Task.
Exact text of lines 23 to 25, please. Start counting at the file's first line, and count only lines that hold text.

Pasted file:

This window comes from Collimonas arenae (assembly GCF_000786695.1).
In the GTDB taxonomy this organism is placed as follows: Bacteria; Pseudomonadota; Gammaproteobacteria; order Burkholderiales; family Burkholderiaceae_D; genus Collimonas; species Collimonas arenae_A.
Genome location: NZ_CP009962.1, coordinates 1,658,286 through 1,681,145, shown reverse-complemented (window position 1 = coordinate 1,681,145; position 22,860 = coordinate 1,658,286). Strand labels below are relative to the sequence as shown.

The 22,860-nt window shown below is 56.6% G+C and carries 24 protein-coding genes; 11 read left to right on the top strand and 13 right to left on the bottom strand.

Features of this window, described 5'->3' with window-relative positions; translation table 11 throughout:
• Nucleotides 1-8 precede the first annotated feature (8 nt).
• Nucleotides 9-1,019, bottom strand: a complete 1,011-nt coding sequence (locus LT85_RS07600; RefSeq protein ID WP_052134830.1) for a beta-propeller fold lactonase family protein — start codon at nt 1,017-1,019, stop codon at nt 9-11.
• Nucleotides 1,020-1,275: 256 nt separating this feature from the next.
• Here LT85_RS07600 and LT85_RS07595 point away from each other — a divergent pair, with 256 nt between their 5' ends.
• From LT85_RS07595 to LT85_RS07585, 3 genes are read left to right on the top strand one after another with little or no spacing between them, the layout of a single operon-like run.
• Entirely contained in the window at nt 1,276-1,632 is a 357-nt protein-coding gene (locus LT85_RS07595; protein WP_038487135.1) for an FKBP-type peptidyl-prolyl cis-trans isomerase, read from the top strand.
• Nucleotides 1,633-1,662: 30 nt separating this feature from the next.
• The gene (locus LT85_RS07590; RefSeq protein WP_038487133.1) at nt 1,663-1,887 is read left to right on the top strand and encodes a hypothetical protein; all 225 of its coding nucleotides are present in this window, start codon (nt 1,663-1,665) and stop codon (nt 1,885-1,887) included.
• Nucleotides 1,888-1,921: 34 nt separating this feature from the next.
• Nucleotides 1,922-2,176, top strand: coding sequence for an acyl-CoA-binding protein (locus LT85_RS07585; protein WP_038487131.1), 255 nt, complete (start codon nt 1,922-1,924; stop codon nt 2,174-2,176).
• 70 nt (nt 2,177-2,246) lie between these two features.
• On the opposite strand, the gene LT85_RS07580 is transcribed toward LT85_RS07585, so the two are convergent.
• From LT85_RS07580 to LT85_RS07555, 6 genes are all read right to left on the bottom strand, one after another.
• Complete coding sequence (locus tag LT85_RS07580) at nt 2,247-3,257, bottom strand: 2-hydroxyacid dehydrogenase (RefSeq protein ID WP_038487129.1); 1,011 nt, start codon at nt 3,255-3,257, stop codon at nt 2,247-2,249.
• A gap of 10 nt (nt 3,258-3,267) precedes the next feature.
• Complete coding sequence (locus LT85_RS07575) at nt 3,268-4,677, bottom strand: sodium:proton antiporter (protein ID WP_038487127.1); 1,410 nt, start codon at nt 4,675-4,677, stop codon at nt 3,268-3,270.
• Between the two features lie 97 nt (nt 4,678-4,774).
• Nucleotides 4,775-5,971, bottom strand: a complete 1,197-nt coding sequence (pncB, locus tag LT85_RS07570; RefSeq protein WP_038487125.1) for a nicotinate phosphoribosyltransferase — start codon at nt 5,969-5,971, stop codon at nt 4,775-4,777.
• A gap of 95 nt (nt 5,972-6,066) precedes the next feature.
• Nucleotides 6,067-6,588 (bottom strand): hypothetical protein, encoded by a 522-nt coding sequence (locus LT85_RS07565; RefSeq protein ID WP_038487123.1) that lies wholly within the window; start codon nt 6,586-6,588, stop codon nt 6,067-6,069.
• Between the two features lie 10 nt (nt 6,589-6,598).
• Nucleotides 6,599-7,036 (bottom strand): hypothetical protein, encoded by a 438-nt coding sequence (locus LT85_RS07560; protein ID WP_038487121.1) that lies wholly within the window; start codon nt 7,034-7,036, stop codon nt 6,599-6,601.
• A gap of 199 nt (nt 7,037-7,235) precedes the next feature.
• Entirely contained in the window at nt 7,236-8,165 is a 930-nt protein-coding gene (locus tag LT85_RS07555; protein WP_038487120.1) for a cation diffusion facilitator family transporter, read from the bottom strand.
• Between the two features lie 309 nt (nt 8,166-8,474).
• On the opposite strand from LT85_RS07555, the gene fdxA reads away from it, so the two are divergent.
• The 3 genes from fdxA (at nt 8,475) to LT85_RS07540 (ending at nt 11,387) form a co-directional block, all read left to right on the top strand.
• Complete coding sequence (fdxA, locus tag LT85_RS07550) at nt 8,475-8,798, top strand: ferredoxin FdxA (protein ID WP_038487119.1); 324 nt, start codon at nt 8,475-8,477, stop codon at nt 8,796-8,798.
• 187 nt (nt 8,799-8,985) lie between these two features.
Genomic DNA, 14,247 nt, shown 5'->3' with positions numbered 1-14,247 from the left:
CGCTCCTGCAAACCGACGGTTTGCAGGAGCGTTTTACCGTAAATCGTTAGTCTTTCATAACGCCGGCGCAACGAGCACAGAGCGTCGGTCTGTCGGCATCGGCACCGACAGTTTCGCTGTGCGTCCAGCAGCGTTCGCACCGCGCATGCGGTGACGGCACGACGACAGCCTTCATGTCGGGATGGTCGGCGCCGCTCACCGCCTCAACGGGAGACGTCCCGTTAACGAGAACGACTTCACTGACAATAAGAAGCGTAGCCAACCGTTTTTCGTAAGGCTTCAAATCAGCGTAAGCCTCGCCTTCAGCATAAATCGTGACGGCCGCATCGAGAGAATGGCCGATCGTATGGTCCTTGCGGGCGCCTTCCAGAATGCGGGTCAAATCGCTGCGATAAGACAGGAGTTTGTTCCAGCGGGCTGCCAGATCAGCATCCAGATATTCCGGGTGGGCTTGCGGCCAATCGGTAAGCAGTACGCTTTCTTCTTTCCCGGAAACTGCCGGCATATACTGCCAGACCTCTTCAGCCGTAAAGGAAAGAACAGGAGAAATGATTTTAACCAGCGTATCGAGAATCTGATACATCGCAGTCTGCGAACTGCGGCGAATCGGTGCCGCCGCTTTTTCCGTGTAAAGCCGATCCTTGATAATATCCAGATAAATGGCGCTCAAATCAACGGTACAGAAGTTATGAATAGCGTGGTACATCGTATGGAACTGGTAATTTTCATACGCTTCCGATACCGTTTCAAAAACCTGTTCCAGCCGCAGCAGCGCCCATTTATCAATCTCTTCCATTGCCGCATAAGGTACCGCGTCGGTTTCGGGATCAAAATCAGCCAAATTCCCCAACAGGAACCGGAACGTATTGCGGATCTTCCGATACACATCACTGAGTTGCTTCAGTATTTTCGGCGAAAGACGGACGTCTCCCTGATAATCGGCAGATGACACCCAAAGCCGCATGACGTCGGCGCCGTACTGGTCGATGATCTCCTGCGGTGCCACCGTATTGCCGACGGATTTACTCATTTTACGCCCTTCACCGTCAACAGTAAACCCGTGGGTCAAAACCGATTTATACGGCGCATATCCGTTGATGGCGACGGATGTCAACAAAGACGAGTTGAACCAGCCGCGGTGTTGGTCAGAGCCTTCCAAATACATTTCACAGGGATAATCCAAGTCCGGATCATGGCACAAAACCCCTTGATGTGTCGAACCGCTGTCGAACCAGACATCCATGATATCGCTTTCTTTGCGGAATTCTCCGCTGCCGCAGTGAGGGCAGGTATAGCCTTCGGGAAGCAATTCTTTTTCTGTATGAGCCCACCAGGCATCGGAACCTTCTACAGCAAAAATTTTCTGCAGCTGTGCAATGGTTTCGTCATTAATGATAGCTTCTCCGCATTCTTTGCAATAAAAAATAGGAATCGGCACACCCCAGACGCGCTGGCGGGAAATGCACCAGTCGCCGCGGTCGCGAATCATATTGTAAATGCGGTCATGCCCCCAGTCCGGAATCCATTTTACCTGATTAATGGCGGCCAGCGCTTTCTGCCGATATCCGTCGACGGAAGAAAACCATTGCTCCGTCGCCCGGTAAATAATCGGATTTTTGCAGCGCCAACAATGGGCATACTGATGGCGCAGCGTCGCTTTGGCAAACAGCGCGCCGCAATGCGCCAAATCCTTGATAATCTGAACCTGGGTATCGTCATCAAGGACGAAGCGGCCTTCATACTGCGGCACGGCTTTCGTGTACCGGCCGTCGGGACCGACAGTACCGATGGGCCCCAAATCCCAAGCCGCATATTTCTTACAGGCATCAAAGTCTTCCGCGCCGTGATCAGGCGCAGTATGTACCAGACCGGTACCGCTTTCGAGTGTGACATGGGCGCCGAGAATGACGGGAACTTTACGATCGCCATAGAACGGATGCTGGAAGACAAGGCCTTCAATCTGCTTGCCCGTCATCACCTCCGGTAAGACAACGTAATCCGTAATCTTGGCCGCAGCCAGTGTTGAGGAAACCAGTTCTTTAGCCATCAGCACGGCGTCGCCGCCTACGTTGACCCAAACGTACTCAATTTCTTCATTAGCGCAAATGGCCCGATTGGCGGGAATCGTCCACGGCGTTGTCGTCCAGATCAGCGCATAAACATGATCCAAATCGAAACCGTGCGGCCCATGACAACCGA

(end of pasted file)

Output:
• Nucleotides 4,775-5,971, bottom strand: a complete 1,197-nt coding sequence (pncB, locus tag LT85_RS07570; RefSeq protein WP_038487125.1) for a nicotinate phosphoribosyltransferase — start codon at nt 5,969-5,971, stop codon at nt 4,775-4,777.
• A gap of 95 nt (nt 5,972-6,066) precedes the next feature.
• Nucleotides 6,067-6,588 (bottom strand): hypothetical protein, encoded by a 522-nt coding sequence (locus LT85_RS07565; RefSeq protein ID WP_038487123.1) that lies wholly within the window; start codon nt 6,586-6,588, stop codon nt 6,067-6,069.